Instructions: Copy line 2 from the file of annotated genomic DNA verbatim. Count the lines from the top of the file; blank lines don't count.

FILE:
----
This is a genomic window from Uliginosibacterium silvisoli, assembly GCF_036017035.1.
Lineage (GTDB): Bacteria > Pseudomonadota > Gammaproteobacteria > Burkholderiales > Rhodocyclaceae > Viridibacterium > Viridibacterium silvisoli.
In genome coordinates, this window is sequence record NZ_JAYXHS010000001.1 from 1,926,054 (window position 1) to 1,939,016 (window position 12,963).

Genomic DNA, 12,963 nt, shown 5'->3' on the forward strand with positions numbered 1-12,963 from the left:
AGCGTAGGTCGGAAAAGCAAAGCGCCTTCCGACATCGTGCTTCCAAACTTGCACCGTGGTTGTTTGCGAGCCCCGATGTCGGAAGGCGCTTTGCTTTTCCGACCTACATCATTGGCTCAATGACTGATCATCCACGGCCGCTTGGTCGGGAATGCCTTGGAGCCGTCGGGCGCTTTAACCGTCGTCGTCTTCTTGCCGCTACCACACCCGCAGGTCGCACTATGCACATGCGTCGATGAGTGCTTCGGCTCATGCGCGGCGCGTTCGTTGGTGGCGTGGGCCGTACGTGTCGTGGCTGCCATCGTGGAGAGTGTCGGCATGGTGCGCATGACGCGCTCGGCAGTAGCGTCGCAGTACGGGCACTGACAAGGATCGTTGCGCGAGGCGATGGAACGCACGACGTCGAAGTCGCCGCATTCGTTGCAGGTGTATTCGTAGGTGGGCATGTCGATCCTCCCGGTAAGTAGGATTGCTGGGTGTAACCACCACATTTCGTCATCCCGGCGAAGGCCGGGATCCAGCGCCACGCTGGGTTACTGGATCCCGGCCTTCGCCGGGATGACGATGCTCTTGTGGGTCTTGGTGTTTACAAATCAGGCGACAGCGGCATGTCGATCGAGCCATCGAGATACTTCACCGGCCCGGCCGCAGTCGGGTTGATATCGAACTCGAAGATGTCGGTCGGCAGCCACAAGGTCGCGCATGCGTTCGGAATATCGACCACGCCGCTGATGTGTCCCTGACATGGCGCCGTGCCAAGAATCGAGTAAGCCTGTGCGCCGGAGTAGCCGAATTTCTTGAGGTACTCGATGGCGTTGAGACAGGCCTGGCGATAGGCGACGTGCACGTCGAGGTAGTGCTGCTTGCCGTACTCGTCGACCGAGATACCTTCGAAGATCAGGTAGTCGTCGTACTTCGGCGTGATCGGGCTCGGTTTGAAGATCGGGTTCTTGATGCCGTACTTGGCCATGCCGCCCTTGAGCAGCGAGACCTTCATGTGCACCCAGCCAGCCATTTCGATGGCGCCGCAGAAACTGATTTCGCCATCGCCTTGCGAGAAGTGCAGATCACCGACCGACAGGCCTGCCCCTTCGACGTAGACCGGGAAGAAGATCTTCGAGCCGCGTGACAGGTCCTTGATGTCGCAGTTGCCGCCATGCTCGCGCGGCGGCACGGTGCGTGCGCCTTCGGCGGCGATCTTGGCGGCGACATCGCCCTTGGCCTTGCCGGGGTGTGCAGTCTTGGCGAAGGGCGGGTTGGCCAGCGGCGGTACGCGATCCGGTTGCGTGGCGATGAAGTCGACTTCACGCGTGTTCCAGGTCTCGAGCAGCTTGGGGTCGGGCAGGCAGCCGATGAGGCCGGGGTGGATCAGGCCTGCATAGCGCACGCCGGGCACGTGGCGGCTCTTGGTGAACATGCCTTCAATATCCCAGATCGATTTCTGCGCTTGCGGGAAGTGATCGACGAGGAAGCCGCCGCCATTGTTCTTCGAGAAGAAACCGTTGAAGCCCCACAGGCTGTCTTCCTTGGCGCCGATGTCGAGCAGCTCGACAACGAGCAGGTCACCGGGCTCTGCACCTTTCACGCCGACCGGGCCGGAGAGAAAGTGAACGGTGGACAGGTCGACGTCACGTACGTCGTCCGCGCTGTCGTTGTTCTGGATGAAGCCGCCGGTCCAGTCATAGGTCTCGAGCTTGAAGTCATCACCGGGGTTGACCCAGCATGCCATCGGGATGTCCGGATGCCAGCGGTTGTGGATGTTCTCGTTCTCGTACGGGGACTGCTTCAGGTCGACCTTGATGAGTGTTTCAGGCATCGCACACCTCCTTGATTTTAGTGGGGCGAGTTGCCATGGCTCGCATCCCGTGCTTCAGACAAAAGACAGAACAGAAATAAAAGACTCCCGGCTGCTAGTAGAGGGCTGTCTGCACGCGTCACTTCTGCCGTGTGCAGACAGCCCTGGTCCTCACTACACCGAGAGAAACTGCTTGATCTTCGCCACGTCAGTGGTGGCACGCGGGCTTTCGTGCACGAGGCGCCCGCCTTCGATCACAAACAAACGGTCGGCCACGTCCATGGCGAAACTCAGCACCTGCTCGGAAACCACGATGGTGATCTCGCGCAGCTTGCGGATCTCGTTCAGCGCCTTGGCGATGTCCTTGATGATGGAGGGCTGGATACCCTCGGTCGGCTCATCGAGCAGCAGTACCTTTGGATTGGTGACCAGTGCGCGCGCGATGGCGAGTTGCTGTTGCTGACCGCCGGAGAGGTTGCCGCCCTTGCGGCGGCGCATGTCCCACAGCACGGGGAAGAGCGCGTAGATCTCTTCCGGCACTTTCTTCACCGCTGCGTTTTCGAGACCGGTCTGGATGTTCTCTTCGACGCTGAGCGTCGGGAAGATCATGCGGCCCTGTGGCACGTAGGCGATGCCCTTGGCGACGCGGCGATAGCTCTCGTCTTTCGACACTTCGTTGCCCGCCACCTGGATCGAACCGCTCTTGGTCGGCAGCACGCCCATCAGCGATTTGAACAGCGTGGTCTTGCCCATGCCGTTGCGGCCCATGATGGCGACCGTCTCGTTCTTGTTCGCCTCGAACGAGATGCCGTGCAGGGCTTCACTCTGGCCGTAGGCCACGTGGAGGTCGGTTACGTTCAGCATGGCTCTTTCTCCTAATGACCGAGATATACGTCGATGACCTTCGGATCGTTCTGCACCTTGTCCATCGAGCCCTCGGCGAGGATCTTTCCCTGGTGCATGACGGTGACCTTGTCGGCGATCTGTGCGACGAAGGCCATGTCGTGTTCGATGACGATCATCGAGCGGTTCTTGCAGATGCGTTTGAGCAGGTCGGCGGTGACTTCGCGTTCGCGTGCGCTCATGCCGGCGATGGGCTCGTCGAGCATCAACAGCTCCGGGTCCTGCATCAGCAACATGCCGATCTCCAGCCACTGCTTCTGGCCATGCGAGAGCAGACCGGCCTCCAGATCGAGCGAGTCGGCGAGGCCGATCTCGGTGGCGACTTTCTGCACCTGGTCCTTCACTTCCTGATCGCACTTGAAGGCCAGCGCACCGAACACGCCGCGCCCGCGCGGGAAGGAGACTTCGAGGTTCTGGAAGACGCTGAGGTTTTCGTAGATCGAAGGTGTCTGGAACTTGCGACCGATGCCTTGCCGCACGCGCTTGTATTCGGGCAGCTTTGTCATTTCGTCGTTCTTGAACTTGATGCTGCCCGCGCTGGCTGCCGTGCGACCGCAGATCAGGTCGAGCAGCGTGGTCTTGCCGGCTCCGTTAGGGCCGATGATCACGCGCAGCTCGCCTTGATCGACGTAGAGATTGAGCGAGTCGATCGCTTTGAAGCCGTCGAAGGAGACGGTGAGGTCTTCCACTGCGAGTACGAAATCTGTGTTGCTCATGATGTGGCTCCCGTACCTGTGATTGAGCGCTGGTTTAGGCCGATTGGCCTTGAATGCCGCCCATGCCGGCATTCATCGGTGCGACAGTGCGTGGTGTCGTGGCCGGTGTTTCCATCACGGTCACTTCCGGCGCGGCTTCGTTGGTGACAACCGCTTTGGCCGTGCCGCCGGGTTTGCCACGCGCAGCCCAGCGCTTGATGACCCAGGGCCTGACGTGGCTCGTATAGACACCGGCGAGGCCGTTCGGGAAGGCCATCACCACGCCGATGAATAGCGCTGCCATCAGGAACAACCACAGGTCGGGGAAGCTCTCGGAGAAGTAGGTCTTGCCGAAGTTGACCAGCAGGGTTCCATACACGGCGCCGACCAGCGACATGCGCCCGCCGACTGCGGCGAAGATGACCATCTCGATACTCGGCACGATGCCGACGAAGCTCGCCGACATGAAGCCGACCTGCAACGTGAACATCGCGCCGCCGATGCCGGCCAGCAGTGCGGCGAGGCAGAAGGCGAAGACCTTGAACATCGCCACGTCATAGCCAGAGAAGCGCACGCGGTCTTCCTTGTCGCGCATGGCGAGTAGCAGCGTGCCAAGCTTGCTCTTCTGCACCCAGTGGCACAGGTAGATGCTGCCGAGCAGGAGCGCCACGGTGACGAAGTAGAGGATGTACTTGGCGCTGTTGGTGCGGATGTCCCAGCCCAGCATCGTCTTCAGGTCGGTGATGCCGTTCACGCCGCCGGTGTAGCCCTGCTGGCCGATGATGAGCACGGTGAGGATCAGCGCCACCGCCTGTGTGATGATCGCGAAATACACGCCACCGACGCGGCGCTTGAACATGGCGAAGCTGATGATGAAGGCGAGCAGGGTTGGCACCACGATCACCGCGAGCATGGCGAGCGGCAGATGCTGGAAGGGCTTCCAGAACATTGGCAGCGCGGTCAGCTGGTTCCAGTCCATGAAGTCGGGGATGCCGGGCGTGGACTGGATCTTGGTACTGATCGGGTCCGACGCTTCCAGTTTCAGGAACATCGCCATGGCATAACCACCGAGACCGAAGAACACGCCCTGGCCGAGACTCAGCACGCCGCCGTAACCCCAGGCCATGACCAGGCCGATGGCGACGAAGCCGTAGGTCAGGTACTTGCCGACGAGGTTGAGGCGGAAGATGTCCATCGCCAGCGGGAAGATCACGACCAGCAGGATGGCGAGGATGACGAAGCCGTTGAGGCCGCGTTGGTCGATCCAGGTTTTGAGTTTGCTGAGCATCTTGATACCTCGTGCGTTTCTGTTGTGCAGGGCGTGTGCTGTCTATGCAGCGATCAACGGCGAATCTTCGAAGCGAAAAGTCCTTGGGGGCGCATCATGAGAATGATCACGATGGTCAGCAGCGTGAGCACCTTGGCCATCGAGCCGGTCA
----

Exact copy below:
Lineage (GTDB): Bacteria > Pseudomonadota > Gammaproteobacteria > Burkholderiales > Rhodocyclaceae > Viridibacterium > Viridibacterium silvisoli.